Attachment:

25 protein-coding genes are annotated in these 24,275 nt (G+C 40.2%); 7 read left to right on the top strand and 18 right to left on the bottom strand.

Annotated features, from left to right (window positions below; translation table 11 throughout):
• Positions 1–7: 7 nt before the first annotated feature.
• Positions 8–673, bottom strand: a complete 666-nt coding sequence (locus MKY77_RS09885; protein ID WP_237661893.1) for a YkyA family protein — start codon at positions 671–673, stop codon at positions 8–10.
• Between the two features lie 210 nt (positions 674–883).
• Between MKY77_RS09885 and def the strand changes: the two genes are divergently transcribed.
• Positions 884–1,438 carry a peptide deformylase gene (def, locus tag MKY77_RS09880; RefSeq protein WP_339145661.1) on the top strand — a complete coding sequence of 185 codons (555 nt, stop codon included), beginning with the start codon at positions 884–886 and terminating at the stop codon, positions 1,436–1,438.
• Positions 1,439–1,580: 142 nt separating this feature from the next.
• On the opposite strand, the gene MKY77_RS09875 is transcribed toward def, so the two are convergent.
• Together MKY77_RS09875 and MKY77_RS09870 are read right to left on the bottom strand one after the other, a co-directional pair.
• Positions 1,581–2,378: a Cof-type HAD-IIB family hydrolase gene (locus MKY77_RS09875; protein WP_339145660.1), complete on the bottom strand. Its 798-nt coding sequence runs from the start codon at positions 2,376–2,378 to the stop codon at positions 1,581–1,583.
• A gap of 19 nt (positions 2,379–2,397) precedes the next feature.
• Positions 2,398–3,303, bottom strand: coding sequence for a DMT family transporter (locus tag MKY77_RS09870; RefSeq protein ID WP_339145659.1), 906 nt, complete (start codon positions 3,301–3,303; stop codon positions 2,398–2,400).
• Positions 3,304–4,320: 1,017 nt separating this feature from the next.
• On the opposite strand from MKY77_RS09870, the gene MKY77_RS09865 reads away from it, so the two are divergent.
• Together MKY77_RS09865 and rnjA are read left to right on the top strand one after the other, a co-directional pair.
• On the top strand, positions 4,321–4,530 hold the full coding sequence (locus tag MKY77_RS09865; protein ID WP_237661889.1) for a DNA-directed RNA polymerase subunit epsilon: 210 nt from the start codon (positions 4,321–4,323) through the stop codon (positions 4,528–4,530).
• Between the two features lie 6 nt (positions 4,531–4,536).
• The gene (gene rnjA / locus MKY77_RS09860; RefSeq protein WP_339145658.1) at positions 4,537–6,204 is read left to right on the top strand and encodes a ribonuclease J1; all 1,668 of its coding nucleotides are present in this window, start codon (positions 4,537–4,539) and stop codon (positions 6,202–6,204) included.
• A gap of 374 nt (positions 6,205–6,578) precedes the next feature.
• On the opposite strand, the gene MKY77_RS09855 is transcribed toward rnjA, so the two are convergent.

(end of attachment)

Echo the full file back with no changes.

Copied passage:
25 protein-coding genes are annotated in these 24,275 nt (G+C 40.2%); 7 read left to right on the top strand and 18 right to left on the bottom strand.

Annotated features, from left to right (window positions below; translation table 11 throughout):
• Positions 1–7: 7 nt before the first annotated feature.
• Positions 8–673, bottom strand: a complete 666-nt coding sequence (locus MKY77_RS09885; protein ID WP_237661893.1) for a YkyA family protein — start codon at positions 671–673, stop codon at positions 8–10.
• Between the two features lie 210 nt (positions 674–883).
• Between MKY77_RS09885 and def the strand changes: the two genes are divergently transcribed.
• Positions 884–1,438 carry a peptide deformylase gene (def, locus tag MKY77_RS09880; RefSeq protein WP_339145661.1) on the top strand — a complete coding sequence of 185 codons (555 nt, stop codon included), beginning with the start codon at positions 884–886 and terminating at the stop codon, positions 1,436–1,438.
• Positions 1,439–1,580: 142 nt separating this feature from the next.
• On the opposite strand, the gene MKY77_RS09875 is transcribed toward def, so the two are convergent.
• Together MKY77_RS09875 and MKY77_RS09870 are read right to left on the bottom strand one after the other, a co-directional pair.
• Positions 1,581–2,378: a Cof-type HAD-IIB family hydrolase gene (locus MKY77_RS09875; protein WP_339145660.1), complete on the bottom strand. Its 798-nt coding sequence runs from the start codon at positions 2,376–2,378 to the stop codon at positions 1,581–1,583.
• A gap of 19 nt (positions 2,379–2,397) precedes the next feature.
• Positions 2,398–3,303, bottom strand: coding sequence for a DMT family transporter (locus tag MKY77_RS09870; RefSeq protein ID WP_339145659.1), 906 nt, complete (start codon positions 3,301–3,303; stop codon positions 2,398–2,400).
• Positions 3,304–4,320: 1,017 nt separating this feature from the next.
• On the opposite strand from MKY77_RS09870, the gene MKY77_RS09865 reads away from it, so the two are divergent.
• Together MKY77_RS09865 and rnjA are read left to right on the top strand one after the other, a co-directional pair.
• On the top strand, positions 4,321–4,530 hold the full coding sequence (locus tag MKY77_RS09865; protein ID WP_237661889.1) for a DNA-directed RNA polymerase subunit epsilon: 210 nt from the start codon (positions 4,321–4,323) through the stop codon (positions 4,528–4,530).
• Between the two features lie 6 nt (positions 4,531–4,536).
• The gene (gene rnjA / locus MKY77_RS09860; RefSeq protein WP_339145658.1) at positions 4,537–6,204 is read left to right on the top strand and encodes a ribonuclease J1; all 1,668 of its coding nucleotides are present in this window, start codon (positions 4,537–4,539) and stop codon (positions 6,202–6,204) included.
• A gap of 374 nt (positions 6,205–6,578) precedes the next feature.
• On the opposite strand, the gene MKY77_RS09855 is transcribed toward rnjA, so the two are convergent.